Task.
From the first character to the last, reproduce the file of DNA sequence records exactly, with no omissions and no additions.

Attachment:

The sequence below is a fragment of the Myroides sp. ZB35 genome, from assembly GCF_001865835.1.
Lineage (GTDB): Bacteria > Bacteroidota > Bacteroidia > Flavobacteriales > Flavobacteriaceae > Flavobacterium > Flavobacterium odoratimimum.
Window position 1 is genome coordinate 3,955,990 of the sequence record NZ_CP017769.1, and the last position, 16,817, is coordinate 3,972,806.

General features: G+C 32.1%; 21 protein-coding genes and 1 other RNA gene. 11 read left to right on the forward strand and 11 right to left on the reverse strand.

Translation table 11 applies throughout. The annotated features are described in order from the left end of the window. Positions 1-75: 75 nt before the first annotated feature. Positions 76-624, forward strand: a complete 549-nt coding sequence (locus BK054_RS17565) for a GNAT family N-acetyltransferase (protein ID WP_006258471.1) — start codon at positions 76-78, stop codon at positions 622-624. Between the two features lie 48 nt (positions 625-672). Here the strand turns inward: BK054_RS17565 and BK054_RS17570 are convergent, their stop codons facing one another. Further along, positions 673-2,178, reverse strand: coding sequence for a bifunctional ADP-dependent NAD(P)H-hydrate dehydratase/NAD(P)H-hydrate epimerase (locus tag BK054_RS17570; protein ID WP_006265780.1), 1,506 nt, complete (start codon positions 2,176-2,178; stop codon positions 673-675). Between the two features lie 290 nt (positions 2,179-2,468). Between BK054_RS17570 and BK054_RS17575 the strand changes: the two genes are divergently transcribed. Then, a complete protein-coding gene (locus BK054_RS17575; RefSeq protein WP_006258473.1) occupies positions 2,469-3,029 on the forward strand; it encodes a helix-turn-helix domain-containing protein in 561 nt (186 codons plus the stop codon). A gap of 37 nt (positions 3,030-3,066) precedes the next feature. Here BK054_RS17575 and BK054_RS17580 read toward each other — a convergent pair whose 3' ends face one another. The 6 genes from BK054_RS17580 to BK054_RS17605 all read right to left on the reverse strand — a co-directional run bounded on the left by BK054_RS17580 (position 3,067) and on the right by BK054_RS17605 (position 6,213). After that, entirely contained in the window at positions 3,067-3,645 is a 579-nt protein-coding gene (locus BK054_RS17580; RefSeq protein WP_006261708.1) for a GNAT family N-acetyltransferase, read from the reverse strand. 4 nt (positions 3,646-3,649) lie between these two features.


The sequence below is a fragment of the Myroides sp. ZB35 genome, from assembly GCF_001865835.1.
Lineage (GTDB): Bacteria > Bacteroidota > Bacteroidia > Flavobacteriales > Flavobacteriaceae > Flavobacterium > Flavobacterium odoratimimum.
Window position 1 is genome coordinate 3,955,990 of the sequence record NZ_CP017769.1, and the last position, 16,817, is coordinate 3,972,806.

General features: G+C 32.1%; 21 protein-coding genes and 1 other RNA gene. 11 read left to right on the forward strand and 11 right to left on the reverse strand.

Translation table 11 applies throughout. The annotated features are described in order from the left end of the window. Positions 1-75: 75 nt before the first annotated feature. Positions 76-624, forward strand: a complete 549-nt coding sequence (locus BK054_RS17565) for a GNAT family N-acetyltransferase (protein ID WP_006258471.1) — start codon at positions 76-78, stop codon at positions 622-624. Between the two features lie 48 nt (positions 625-672). Here the strand turns inward: BK054_RS17565 and BK054_RS17570 are convergent, their stop codons facing one another. Further along, positions 673-2,178, reverse strand: coding sequence for a bifunctional ADP-dependent NAD(P)H-hydrate dehydratase/NAD(P)H-hydrate epimerase (locus tag BK054_RS17570; protein ID WP_006265780.1), 1,506 nt, complete (start codon positions 2,176-2,178; stop codon positions 673-675). Between the two features lie 290 nt (positions 2,179-2,468). Between BK054_RS17570 and BK054_RS17575 the strand changes: the two genes are divergently transcribed. Then, a complete protein-coding gene (locus BK054_RS17575; RefSeq protein WP_006258473.1) occupies positions 2,469-3,029 on the forward strand; it encodes a helix-turn-helix domain-containing protein in 561 nt (186 codons plus the stop codon). A gap of 37 nt (positions 3,030-3,066) precedes the next feature. Here BK054_RS17575 and BK054_RS17580 read toward each other — a convergent pair whose 3' ends face one another. The 6 genes from BK054_RS17580 to BK054_RS17605 all read right to left on the reverse strand — a co-directional run bounded on the left by BK054_RS17580 (position 3,067) and on the right by BK054_RS17605 (position 6,213). After that, entirely contained in the window at positions 3,067-3,645 is a 579-nt protein-coding gene (locus BK054_RS17580; RefSeq protein WP_006261708.1) for a GNAT family N-acetyltransferase, read from the reverse strand. 4 nt (positions 3,646-3,649) lie between these two features.